I started my journey as a farmer four years ago without experience (I have a bachelor’s in industrial design), but I knew I needed to find a way to do it right.

Having all your money between soil, sun, and water is a considerable risk. Even though I didn’t have knowledge of how to make money on a farm, I knew that I also needed to take care of the planet for the planet to take care of me.

My first attempt to learn was reading as much as possible. The concepts in the books were obvious (Farming with Native Beneficial Insects: Ecological Pest Control Solutions/ by the Xerces Society 2014), But for some reason, it didn’t work.

After much trial and error, I decided to try another way to further my education and joined the Master Gardener Class at the UF/IFAS Extension. That was just the beginning of a new world for me. It not only showed me an immense amount of knowledge but also how much people are invested in the world of plants. This program opened a bigger door for me, the Agroecology Lab at TREC (Tropical Research and Education Center) at the University of Florida Institute for Food and Agricultural Science.

I started working at the UF/IFAS TREC Agroecology lab without knowing what I was getting into. They had an opening for Hemp research, and for me, it was just a perfect opportunity to learn how to make it right from the source.

Agroecology? It was a new term for me; even in the late 1970s, a group of students and teachers at a school of tropical agriculture in Cardenas, Mexico, talked about it. (Agroecology The Ecology of Sustainable Food Systems, Third Edition by Stephen R. Gliessman). I never heard about that before. Farming that works with nature to maintain production, economic and environmental well-being.(Introducing Agroecology by Zack Brym), The concept looks so obvious but, again to put it in practice was very abstract to me. As I went along with my training in the lab (it wasn’t all about hemp research after all), all the puzzle pieces started to make sense.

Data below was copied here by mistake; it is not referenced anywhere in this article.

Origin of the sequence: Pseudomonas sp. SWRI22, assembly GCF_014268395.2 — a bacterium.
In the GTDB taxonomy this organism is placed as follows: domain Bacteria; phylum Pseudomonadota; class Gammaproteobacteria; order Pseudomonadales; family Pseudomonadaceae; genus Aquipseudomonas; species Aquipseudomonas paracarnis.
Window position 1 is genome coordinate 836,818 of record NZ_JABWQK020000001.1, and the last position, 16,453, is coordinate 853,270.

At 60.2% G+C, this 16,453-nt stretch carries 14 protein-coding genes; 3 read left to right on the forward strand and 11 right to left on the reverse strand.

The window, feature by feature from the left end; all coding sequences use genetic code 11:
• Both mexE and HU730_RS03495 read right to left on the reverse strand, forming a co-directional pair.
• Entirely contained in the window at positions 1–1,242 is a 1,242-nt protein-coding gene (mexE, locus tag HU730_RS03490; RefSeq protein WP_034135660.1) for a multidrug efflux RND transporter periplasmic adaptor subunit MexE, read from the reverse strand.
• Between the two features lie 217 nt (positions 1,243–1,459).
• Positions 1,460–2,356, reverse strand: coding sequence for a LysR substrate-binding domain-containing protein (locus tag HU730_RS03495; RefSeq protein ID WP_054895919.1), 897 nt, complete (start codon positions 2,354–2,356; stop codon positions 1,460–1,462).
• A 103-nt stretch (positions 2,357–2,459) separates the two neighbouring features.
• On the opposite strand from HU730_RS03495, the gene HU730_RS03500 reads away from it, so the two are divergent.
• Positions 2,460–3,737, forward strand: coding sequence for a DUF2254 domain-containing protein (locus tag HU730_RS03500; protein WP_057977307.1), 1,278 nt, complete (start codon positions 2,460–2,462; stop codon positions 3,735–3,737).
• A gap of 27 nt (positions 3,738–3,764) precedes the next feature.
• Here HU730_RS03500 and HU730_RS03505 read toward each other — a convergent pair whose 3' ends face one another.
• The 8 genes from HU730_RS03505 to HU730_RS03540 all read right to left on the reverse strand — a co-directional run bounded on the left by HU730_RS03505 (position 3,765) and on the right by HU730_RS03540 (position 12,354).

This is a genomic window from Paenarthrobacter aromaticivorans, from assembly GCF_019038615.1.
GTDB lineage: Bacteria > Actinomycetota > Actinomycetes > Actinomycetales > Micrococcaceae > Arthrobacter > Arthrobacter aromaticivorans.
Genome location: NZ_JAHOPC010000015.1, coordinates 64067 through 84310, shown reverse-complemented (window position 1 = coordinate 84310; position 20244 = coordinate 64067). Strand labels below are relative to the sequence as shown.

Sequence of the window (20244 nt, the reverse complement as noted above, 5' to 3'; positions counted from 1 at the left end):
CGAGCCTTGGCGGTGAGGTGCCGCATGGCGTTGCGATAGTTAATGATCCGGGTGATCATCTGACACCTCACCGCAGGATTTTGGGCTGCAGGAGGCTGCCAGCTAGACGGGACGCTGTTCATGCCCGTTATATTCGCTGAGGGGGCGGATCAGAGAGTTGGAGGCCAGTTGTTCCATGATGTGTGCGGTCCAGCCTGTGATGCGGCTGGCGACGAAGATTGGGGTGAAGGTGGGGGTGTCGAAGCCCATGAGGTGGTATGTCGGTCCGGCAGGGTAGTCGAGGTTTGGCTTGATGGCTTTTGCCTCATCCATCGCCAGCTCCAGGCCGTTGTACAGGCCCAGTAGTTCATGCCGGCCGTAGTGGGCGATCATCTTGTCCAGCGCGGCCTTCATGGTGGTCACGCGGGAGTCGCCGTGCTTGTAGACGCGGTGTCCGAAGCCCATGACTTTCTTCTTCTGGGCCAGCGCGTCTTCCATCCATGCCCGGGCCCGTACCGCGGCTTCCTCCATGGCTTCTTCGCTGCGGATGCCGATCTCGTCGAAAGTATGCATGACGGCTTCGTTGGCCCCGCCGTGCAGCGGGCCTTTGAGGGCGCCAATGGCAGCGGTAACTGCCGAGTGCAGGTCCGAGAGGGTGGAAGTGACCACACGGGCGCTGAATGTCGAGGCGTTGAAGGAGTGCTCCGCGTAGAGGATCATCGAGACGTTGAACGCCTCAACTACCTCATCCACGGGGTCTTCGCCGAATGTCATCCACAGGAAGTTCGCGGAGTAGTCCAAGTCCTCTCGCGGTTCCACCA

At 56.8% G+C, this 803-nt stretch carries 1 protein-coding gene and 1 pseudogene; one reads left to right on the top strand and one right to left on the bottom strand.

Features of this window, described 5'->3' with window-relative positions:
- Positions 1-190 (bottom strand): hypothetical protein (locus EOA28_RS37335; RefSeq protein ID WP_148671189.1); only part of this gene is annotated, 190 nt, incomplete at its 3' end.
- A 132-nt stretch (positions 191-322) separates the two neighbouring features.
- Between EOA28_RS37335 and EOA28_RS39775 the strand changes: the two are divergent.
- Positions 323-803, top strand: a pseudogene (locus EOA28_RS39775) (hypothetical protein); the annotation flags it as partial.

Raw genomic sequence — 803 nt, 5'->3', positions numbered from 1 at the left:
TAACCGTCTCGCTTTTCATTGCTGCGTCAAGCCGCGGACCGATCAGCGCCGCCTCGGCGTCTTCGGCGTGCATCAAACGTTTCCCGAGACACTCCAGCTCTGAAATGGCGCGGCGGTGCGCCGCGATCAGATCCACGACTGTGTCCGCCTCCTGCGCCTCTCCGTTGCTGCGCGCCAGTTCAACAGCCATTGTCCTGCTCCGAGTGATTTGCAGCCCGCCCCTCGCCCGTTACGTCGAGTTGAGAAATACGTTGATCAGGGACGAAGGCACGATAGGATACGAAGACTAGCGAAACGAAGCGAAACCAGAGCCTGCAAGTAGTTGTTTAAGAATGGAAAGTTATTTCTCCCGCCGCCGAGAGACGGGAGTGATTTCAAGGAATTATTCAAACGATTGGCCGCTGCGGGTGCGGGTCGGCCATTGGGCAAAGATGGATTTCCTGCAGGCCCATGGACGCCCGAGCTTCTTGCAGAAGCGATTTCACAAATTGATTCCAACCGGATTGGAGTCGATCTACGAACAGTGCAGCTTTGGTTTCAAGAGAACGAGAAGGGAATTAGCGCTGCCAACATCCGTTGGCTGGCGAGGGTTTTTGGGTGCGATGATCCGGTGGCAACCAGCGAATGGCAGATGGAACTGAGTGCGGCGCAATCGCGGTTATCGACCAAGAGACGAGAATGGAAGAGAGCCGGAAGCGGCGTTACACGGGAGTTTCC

All my questions start to be answered using agroecology principles: Productivity, Diversity, Resilience, and System Thinking. (Introducing Agroecology by Zack Brym),

Agroecology Principles


Productivity is measured not only by the quantity of crops produced but also by the quality and sustainability of the production system. By using agroecological principles such as crop diversification, soil conservation, and natural pest management, farmers can improve their yields while also protecting the environment and ensuring the long-term viability of their farms.


Agroecology emphasizes the importance of diversity in agriculture, including intercropping, crop rotation, and agroforestry. These practices improve soil health, reduce the need for chemical inputs, and support a wider range of pollinators and beneficial insects, which can help control pests naturally.

Traditional or conventional farming was characterized by efficiency, uniformity, and maximization using monocropping, which is the agricultural practice of growing a single crop year after year on the same land without rotation through other crops. These practices can result into deforestation, water pollution, greenhouse gas emissions, and soil degradation in the same way farming just with limited resources can result in hunger.


This principle encourages farmers to adapt to changing environmental and social factors. Agroecology also emphasizes the importance of social resilience, which involves building strong relations between farmers, consumers, and local communities. Farmers can create a more robust and resilient food system that benefits everyone by working together.